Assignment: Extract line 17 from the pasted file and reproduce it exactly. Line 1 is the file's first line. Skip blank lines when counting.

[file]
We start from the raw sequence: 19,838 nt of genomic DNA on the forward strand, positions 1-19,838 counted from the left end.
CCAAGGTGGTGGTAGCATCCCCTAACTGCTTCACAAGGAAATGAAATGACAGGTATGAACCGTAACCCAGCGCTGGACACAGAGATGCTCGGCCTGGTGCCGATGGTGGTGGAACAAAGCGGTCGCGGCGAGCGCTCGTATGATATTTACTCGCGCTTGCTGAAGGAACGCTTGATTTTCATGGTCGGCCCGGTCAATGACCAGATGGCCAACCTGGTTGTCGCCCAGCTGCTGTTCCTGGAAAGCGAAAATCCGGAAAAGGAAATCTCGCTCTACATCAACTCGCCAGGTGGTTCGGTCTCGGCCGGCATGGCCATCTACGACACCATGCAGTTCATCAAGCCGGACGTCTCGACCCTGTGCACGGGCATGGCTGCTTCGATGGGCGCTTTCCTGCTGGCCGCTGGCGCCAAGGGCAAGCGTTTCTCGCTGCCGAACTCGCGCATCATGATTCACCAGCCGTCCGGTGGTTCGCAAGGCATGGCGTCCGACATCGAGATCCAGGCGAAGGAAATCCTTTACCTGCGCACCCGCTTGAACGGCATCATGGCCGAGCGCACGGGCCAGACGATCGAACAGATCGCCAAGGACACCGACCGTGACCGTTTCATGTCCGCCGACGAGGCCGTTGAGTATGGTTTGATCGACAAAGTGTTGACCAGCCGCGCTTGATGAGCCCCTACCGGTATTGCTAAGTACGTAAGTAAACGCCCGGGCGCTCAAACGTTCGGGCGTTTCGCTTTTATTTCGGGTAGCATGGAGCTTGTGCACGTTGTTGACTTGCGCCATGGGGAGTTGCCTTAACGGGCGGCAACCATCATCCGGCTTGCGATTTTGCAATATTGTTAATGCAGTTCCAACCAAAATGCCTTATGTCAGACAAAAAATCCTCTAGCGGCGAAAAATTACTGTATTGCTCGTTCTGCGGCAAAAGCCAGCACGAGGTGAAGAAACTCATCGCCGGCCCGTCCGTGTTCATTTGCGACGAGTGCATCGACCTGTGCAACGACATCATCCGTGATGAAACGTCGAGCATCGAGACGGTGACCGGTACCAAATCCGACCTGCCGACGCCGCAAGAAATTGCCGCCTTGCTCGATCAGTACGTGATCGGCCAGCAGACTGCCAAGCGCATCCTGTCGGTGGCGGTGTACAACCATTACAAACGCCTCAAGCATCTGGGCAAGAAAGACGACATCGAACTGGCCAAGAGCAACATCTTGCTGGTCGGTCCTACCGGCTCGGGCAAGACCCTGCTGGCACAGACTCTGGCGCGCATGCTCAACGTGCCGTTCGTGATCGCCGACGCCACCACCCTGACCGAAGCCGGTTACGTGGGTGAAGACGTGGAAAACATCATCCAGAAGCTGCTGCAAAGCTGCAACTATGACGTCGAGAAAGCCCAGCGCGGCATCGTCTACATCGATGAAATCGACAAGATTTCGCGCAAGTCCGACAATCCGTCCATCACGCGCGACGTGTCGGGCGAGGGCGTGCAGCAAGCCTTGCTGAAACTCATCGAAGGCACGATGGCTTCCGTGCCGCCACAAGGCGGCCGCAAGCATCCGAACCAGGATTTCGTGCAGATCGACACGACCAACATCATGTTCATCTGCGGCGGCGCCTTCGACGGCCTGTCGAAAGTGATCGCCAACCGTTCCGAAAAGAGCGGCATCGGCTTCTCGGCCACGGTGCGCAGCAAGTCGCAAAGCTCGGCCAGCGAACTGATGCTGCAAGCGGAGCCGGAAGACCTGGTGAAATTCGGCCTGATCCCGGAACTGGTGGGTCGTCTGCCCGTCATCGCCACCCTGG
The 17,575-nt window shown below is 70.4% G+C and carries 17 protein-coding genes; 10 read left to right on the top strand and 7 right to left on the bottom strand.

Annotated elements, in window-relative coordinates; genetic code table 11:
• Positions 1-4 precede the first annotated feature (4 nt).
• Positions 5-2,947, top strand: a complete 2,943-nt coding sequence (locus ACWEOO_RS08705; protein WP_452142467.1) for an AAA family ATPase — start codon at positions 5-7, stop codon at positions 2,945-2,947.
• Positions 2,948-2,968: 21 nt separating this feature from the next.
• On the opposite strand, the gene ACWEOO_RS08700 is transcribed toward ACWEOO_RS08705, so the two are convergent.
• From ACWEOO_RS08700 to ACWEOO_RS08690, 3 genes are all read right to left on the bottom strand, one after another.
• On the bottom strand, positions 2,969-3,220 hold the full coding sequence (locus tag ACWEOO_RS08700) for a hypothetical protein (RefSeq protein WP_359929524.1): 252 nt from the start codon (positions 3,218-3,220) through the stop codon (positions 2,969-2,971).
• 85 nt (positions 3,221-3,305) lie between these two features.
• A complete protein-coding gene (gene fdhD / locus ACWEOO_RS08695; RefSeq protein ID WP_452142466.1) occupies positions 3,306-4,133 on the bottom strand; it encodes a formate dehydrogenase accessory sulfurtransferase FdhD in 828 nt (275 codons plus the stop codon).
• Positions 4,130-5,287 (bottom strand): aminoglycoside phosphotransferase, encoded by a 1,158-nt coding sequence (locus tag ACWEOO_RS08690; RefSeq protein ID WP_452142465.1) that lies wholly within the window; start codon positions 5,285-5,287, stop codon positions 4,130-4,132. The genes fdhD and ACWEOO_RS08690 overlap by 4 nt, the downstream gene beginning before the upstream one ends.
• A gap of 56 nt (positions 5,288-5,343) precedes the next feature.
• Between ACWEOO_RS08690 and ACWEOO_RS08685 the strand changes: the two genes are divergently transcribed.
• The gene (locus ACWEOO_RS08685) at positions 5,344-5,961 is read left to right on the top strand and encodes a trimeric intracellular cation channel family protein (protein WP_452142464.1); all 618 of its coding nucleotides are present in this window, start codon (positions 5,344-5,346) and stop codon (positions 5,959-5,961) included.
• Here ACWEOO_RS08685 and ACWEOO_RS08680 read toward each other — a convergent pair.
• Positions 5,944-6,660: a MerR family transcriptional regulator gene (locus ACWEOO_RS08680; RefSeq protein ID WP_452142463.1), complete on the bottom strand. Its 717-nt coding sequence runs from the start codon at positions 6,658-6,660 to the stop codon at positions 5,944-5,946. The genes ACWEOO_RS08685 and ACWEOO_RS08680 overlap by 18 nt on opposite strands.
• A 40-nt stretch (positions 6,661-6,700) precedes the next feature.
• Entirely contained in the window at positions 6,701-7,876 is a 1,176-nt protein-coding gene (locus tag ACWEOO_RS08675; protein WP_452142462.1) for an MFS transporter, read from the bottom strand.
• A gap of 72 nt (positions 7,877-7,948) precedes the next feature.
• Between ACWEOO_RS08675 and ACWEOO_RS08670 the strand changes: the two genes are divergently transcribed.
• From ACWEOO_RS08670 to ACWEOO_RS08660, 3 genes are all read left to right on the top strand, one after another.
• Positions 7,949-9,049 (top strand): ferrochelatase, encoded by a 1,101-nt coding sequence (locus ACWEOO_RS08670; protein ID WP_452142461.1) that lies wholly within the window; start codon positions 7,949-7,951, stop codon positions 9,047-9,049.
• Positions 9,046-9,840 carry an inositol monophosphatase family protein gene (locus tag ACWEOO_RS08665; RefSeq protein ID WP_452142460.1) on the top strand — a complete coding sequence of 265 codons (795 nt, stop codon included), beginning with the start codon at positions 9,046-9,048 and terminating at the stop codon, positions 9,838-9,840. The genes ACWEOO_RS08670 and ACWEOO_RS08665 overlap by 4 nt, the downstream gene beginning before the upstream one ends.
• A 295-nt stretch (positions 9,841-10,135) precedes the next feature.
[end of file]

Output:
• Here ACWEOO_RS08685 and ACWEOO_RS08680 read toward each other — a convergent pair.